Mack Williams: Signatures
My mother, Lorraine Williams, passed away in 1998, and the last time I saw her signature was back in 2008 when I moved from Yanceyville to Danville. In moving, I safely put away some of the letters she had sent me. She would most always include clippings from the Salisbury Post to keep me up-to-date on home-town happenings.
I say “signature,” but it was something much less formal: “Mother,” and often: “Hammie” (her maiden surname being “Hamlet”).
The last time I saw my daughter Rachel and son Jeremy’s signatures was back in March on cards celebrating my 66th birthday. As with my mother’s letters, of course that “first name basis” applies also (the “Williams” part being a given in our case).
Similarly, I saw my brother Joe’s written first name just yesterday (as I write this). He creatively used a railroad “order” form as stationary, in which I, in the “Danville Division” was the recipient.
Joe sent me the latest Salisbury Magazine highlighting the 40th anniversary of the Transportation Museum, along with a copy of “Rowan Out and About” in which the dramatic production to be held at Saint John’s Lutheran in celebration of the 500th anniversary of the Protestant Reformation is featured.( Like my mother, my brother keeps me up-to-date on things).
He also included a couple of really neat triple-color-ink pens of the “Broadway Insurance Agency, Inc.” (the late William L. Broadway was our insurance man when I was growing up).
The oldest signature, or group of signatures, personally seen by me goes back to what I like to refer to as “The Great East Rowan Band Trip of 1966.” I saw them during a “Capitol” experience adjacent the Potomac. Of that group of faded signatures, one especially stood out: “Hancock.”
During that trip’s Natural Bridge visit, I saw the initials of my second-cousin (8 times removed) which he chiseled into rock there at the time of his surveying of the property (later on, some people “chiseled” out a giant obelisk and dedicated it to him, where It overlooks a “mall”).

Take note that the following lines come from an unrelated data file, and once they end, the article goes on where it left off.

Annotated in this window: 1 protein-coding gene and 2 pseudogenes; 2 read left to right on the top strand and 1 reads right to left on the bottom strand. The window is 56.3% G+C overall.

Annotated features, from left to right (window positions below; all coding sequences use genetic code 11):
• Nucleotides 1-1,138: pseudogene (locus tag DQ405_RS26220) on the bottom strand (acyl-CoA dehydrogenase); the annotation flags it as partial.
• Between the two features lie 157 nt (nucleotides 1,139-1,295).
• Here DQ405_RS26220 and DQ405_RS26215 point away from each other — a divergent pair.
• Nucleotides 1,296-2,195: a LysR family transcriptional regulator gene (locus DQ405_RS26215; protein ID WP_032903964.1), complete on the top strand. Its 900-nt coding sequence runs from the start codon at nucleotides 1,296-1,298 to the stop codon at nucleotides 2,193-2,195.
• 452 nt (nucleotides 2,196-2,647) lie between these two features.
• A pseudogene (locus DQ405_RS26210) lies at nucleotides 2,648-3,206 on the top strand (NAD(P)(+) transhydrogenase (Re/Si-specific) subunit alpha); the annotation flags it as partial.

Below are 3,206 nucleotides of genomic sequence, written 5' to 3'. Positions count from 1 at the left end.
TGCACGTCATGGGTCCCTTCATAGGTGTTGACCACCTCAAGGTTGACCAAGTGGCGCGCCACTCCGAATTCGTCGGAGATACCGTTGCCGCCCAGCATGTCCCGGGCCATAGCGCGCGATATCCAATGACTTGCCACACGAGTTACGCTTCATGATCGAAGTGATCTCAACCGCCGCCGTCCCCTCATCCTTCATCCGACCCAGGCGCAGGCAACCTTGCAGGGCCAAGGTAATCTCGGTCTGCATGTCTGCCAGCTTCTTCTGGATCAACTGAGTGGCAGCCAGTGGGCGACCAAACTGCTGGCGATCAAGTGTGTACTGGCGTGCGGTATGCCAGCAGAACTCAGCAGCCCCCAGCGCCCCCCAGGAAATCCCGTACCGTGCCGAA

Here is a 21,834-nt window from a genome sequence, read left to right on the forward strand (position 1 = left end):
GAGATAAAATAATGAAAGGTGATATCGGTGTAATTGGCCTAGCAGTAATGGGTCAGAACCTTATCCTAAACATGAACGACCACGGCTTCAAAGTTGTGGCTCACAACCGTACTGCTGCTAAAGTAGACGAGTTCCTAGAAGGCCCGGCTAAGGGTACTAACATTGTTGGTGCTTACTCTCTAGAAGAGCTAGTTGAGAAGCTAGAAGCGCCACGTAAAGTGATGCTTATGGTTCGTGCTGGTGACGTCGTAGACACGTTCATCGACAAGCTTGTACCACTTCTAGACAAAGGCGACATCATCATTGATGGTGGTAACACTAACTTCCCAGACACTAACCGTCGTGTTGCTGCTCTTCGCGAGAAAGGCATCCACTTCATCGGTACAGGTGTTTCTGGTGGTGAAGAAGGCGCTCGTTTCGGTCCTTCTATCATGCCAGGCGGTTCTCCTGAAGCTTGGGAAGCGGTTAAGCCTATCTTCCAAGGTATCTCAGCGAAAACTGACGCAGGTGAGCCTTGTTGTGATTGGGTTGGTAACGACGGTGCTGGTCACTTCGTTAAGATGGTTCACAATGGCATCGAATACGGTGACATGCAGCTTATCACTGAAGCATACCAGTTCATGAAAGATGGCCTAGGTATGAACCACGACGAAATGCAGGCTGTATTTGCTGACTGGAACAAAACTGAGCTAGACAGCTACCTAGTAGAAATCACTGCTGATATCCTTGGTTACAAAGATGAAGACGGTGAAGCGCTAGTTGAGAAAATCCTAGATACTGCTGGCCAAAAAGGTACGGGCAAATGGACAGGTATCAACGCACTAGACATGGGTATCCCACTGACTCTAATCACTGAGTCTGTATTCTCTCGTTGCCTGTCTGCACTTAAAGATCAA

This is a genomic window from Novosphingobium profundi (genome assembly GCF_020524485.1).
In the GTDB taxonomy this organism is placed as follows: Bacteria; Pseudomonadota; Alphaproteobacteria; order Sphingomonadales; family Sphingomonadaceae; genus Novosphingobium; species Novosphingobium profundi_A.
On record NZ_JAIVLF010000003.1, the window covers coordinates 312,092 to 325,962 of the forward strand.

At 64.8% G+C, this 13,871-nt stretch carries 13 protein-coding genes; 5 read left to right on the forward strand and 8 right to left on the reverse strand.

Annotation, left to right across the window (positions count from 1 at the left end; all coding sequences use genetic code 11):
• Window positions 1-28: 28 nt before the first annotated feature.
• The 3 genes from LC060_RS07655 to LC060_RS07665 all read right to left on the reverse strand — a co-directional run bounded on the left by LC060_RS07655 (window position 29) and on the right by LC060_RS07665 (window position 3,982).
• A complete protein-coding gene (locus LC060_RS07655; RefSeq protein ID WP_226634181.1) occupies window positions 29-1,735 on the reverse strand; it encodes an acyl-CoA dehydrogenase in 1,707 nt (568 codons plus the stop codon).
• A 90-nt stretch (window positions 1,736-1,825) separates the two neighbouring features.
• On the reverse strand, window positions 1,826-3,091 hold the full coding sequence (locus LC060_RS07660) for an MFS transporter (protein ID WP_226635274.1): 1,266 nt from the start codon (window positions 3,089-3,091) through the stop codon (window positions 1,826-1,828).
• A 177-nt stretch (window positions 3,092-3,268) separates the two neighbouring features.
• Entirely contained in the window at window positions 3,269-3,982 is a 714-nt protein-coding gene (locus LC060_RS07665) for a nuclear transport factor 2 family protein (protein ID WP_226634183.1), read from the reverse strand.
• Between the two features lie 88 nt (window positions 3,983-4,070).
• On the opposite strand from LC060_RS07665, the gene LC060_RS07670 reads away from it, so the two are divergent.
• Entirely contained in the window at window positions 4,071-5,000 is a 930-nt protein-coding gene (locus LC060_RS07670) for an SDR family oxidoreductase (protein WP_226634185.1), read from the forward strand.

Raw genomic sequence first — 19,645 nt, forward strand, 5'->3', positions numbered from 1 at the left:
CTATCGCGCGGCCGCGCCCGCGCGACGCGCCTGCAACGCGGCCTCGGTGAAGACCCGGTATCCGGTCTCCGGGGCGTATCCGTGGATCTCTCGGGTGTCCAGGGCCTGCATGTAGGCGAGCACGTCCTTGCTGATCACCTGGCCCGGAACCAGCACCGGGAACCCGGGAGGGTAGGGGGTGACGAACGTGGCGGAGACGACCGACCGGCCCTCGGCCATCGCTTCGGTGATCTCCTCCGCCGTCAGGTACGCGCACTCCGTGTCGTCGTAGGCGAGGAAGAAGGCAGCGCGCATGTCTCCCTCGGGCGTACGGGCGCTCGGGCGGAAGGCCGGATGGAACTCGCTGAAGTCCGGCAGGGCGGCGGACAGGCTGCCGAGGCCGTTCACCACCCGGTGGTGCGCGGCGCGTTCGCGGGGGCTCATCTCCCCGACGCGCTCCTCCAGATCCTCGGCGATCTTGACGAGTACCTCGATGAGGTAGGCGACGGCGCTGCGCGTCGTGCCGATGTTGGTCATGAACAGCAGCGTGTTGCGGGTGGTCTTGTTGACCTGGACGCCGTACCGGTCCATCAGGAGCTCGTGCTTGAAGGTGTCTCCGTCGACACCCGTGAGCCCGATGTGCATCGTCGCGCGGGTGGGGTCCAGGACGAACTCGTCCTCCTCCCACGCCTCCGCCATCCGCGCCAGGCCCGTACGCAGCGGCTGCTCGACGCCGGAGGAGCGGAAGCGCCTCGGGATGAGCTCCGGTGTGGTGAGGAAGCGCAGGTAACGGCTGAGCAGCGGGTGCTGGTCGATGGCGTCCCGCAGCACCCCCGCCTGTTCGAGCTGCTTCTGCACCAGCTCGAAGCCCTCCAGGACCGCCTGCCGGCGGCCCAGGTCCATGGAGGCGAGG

I saw those quill-written signatures on paper (parchment) and chiseled initials in rock 30 years later in 1996, when I chaperoned my son Jeremy’s sixth-grade class visit to Washington, D.C. Even decades later, they still made a great impression on me! In the terms of the old hand-game, that paper and that rock both symbolize a form of government which “beats anything else” as far as models of government are concerned!
Not very long ago, I saw some old signatures which have a very personal meaning for me. A Facebook friend had posted an old grade school class photograph, and as I was putting names to faces, my years-old familiarity with a cursive signature at the picture’s base made it jump out at me. Even though “that” face was not pictured, just the name itself brought back many “life pictures” made in my mind of our Granite Quarry School Principal, Mr. C.L. Barnhardt.
In those days, Mr. Barnhardt’s name seemed to me to be more than just a formality of “Principal’s signature” on my report card at “report card time.” To me, it was as if he were our “school father,” keeping track of, and nurturing us along in our learning.
It is an interesting chronological coincidence that after recalling Mr. Barnhardt’s signature on my report card, I mentally pictured another signature from back then, not seen by me for many years now, and always not far away (“card-wise”) from that of Mr. Barnhardt.
That signature signified an even more fatherly following of my progress: “Bernard R. Williams” ( prefaced with “Mrs.” those times my mother, Lorraine Williams signed it).